What to Ask and Expect From Hair Replacement Surgery Today
Leading Hair replacement specialist Dr. Gregory Pistone: Just Say “No” to Hair Plugs.
Roslyn, NY (PRWEB) August 24, 2012
Think “hair replacement” you’ll probably picture a bunch of large, round “plugs” that look worse than any balding head. Unfortunately, until now, has left a lot to be desired, says Gregory Pistone, M.D., F.A.A.D., a dermatologist with Advanced Dermatology PC and 20 years experience specializing in hair restoration. But new techniques mean patients with hair loss—even those who have undergone earlier transplantation surgeries—can have truly natural-looking results.
Roughly 80 million Americans suffer from hair loss. Worldwide, more than 800 million people are seeking professional treatment for the problem, and there are close to 300 million restoration surgeries performed every year. But while the numbers are high, the quality of treatment and its results can be poor. Surgical hair restoration is essentially unregulated, and any licensed physician can perform it without specialized training or accreditation, Dr. Pistone says. What’s more, there are still plenty of snake oil salesmen out there, eager to sell products and procedures whose outcomes are iffy, at best.
“Hair loss can be traumatic,” Dr. Pistone says, “and people will try almost anything to remedy it.” Many patients can get good results with FDA-approved drugs—Minoxidil (Rogaine) and Finasteride (Propecia)—but these meds don’t work for everyone. And until recently, those patients had two choices: live with the loss or take a big risk on surgery.
Happily, today’s procedures are light-years ahead of the disastrous “plugs” of old. Surgeons now take grafts of individual follicular units—naturally occurring groups of one to four hairs from areas where hair is healthy and move them to areas where it’s sparse. Earlier grafts contained as many as 15 follicles, which created that tufted, ‘doll’s head’ look, Dr. Pistone says. “But we know now that hair naturally grows in groups of only one to four follicles and that it grows in different directions in different parts of the scalp, so we replicate those patterns to achieve a truly natural look.”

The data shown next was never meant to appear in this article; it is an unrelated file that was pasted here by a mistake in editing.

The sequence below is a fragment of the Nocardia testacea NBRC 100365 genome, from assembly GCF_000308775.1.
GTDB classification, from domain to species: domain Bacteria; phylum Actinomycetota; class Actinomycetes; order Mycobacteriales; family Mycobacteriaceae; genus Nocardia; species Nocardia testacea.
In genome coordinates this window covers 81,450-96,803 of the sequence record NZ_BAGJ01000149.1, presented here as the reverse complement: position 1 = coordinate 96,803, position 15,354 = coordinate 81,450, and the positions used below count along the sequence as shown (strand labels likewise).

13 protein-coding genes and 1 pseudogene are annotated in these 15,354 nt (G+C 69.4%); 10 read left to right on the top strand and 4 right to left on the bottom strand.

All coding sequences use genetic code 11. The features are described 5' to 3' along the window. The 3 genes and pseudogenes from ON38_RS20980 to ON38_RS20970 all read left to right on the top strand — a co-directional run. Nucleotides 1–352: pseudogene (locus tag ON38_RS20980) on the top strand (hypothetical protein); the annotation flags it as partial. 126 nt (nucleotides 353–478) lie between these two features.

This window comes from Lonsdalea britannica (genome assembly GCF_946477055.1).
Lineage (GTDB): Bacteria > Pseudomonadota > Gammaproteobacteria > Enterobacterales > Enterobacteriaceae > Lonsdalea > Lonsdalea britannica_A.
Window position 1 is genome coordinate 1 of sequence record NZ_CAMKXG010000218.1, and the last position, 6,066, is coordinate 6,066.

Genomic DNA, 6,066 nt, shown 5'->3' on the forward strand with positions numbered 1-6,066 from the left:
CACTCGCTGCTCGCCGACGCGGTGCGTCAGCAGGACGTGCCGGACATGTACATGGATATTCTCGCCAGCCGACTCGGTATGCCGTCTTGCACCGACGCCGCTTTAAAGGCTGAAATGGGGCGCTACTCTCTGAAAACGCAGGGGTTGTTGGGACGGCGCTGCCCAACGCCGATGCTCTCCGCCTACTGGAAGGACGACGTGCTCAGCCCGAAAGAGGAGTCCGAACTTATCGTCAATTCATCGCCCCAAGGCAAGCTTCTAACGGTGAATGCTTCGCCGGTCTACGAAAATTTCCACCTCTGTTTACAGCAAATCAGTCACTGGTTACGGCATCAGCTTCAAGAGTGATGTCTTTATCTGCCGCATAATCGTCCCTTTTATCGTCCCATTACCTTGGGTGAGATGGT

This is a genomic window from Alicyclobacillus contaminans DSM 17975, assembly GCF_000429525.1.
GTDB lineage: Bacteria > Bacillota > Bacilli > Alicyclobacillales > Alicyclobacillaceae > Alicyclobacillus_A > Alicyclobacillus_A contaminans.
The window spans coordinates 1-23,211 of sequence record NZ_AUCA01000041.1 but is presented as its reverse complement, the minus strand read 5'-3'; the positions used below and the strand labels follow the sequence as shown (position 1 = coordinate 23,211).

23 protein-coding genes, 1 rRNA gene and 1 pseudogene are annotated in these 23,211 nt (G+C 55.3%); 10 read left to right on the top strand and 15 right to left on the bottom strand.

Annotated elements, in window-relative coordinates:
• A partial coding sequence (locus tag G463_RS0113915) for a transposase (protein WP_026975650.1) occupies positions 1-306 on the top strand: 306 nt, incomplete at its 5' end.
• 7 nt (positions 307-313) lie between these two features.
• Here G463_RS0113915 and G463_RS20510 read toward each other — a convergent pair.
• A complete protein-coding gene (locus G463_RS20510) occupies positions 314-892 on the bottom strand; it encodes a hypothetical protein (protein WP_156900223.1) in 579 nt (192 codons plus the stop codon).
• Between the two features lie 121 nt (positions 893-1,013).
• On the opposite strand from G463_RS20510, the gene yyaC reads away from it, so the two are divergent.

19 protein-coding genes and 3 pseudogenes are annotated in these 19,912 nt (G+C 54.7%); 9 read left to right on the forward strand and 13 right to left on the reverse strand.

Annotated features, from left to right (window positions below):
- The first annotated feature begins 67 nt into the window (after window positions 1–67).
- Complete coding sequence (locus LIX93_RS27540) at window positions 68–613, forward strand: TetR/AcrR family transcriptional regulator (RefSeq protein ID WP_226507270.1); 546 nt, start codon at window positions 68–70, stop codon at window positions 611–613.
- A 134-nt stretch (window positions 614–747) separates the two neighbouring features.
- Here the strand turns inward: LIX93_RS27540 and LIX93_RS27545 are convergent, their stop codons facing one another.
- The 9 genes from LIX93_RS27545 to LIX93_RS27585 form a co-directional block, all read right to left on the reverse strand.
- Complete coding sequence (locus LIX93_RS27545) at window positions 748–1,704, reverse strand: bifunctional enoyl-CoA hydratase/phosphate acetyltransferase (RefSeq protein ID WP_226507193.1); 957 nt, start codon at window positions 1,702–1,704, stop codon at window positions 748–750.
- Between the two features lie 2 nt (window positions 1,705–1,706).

Picking the practitioner
One of the most critical steps in a successful surgery is choosing the best hair transplant surgeon. “This is a specialized field of practice that depends heavily on expertise and experience,” Dr. Pistone says. Here are the questions to ask:
Am I a good candidate for this surgery?
“Run, don’t walk, away from anyone who tells you that hair replacement surgery is right for everyone,” Dr. Pistone cautions. The best candidates are men with androgenic alopecia (a.k.a. hereditary thinning or male pattern baldness), and people who have lost their hair due to trauma or burns. Women with certain types of hair loss also can benefit. “Your surgeon should carefully evaluate your situation and tell you what’s behind the problem and how to address it,” he says.
How many procedures will I need?
“That depends,” Dr.Pistone says. “Hair with greater density (more follicles per square centimeter) requires fewer grafts than thinner hair. Likewise, coarse hair covers more than than fine (the diameter of each hair is bigger) and wavy and curly hair covers more than straight. The closer your hair color is to your skin color, the better. For example, people with dark hair and fair skin need more grafts because they have greater contrast between hair and scalp. The rate and pattern of your future hair loss and the shape and density of your natural hairline also play a role. It may take a few sessions (spaced months or even years apart), but most patients can get the results they want in one or two.”
How should I pick my surgeon?
Avoid large chain operations that contract physicians to perform hair transplantation under a common umbrella. “You want an experienced, dedicated hair transplant surgeon, not someone who dabbles in it,” he says.
You should ask to see several sets of “before and after” photos, and ask to speak with former patients (ideally people with hair and skin similar to yours). “Make sure your surgeon is an expert in hair restoration who has had success with patients like you,” Dr. Pistone says.
Gregory A. Pistone, M.D., F.A.A.D. Dr. Pistone is a pioneer in cosmetic dermatology and hair restoration and was recognized as one of the “Top Plastic Surgeons” by Philadelphia magazine. Dr. Pistone is one of only a few surgeons in the world who are double board-certified in both surgical hair restoration and dermatology and are qualified to perform Follicular Unit Transplantation (FUT) and Stereo-Microscopic Hair Transplantation surgery. He’s also recognized and recommended by both the International Alliance of Hair Restoration Surgeons and the American Hair Loss Association. He has performed over 8,000 hair restoration procedures. https://advancedderma1.wpengine.com